Don’t worry, it will come down anyway.

redcurrant jelly

Redcurrant jelly. All homemade!

Try not to hand out everything out of proudness. Save some for yourself. It’s so good!

 

What’s your favorite jam?

Reflections on Sunday #10

Belgian coast

Necesito del mar porque me enseña… – Pablo Neruda

This week I have no interesting reads for you, not even a collection of pictures. We were on holiday and we enjoyed every minute of it. Most of the pictures I took show my family and for that reason won’t be shown here.

But I can tell you: it was a gorgeous week. The start was a little rough – this week at the Belgian coast is not my family tradition, it’s my husband’s and it’s one of the parts I find difficult to connect with. Not because I don’t like the sea, but because my husband always relives his childhood and wishes that everything is exactly the same. We argued often about that, but those memories are so dear to him, I can see why he will get here every year, no matter the cost.

There were some changes though. This was the first year his family wasn’t around on a daily basis. And to me, all the difference was there. They came visit us for two days and it was fun, but for the first time ever it was a week of our own, especially in the end. I’m finally starting to believe it can become a cherished family tradition of our own.

Next week I’ll buckle up and prepare that giant step my beloved Little Boy will make September 1st. My baby boy is going to school.  And while I’m looking forward to it and I’m absolutely convinced he will love school, he’s totally ready for it, I’m not sure I am…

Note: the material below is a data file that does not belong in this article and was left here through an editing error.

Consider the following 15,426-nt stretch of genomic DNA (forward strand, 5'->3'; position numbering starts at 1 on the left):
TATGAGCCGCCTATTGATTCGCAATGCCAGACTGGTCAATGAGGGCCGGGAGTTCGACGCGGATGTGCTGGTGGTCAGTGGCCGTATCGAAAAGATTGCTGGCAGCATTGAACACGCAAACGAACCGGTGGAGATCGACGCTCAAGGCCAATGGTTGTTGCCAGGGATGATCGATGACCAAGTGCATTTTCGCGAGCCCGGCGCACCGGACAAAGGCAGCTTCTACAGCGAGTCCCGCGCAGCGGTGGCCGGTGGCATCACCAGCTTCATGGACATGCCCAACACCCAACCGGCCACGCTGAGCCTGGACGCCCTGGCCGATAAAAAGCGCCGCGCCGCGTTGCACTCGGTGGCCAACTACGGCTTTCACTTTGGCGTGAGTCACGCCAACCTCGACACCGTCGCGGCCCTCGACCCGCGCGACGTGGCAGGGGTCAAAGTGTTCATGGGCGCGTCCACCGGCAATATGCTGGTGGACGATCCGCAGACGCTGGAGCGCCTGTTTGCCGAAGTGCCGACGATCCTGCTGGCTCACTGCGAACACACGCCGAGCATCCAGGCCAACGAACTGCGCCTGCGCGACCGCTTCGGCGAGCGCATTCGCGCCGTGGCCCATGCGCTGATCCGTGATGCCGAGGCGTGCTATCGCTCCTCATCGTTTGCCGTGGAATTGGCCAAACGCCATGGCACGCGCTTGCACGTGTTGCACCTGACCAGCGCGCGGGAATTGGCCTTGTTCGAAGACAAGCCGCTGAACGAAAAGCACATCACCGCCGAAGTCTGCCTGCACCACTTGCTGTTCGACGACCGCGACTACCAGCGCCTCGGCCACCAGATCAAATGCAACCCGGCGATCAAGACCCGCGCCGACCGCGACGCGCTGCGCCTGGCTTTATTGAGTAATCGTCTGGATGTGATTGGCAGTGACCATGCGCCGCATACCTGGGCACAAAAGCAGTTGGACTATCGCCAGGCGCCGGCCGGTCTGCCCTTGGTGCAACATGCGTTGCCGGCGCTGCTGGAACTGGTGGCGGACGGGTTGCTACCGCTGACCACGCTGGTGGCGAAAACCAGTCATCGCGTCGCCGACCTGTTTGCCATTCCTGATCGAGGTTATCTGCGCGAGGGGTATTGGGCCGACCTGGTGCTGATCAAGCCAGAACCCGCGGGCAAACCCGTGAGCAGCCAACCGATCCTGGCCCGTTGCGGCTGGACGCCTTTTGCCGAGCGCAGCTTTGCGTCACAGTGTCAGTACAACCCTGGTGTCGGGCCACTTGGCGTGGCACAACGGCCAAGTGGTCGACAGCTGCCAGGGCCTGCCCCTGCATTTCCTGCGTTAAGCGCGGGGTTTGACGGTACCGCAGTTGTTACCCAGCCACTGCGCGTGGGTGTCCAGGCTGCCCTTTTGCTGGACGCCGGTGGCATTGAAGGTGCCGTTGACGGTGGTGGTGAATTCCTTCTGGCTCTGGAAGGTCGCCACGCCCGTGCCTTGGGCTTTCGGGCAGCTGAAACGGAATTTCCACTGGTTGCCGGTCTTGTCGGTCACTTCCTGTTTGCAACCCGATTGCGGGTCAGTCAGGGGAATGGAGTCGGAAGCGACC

Everybody’s free (to wear sunscreen)

tomato to prevent peeling skin sunburn

But trust me on the sunscreen – Baz Luhrmann

This is the story about why my husband chased me to the other side of the huge three person kingsize bed when we were on our first far-away trip to Costa Rica. You would think it would be full of romance and joy and passionate nights. It was. And then it was not.

Because I really suck at scuba diving. Really, I blame it on that. No elegant ‘just show the scuba tube’ thing for me. Some parts of me are simply unable to stay under water. Yes, my dear. I have a floating butt. And with a floating butt, you can put on sunscreen all you want, you’ll get sunburnt. As hell. As the brightest red you’ve ever seen.

You’d be surprised how much you need your derrière. To sit, for example. It was the reason why we paid for a comfortable taxi instead of taking a bumpy boat trip to our next location. Because my dear lord, sitting was highly painful. Even walking was, as there is quite some skin attached to the upper back legs, that had decided not to stay under too. Some solidarity issue that I could not really appreciate. But after a day of rest, we took a slow walk in the woods nearby, with a guide that spoke a lovely, slow kind of Spanish and had the opinion that the slower you walk, the more you can see. And Costa Rica is not the place to be running around. Maybe he just said it out of compassion, but it he made his point. We saw so many gorgeous things on that walk. That guy managed to keep my husband happy and I actually enjoyed the hike.

And then the itching started. And the peeling skin. I went to a local pharmacist who sold me the strongest after sun he had and gave me some zinc powder to help with the itching. Local people told me to put ripe tomatoes on it to prevent the peeling skin. The after sun helped for a few minutes, the zinc got me through the night and there was peeling, but I honestly think the tomatoes saved my skin. At least a part of it, because that was why I was banned to the other side of a kingsize bed.

I survived. We survived. It’s a funny story. And I never get to swim again without being painfully aware of my butt.

What has been your worst sunburn ever?

Reflections on Sunday #9

Just before the new week starts, I like to go through the old one. Our family life in little snippets, plus some great finds from around the web. Have a great Sunday!

 

Our cavalier is the first visitor of this wonderful exposition - flying ants everywhere!

Our cavalier is the first visitor of this wonderful exposition – flying ants everywhere!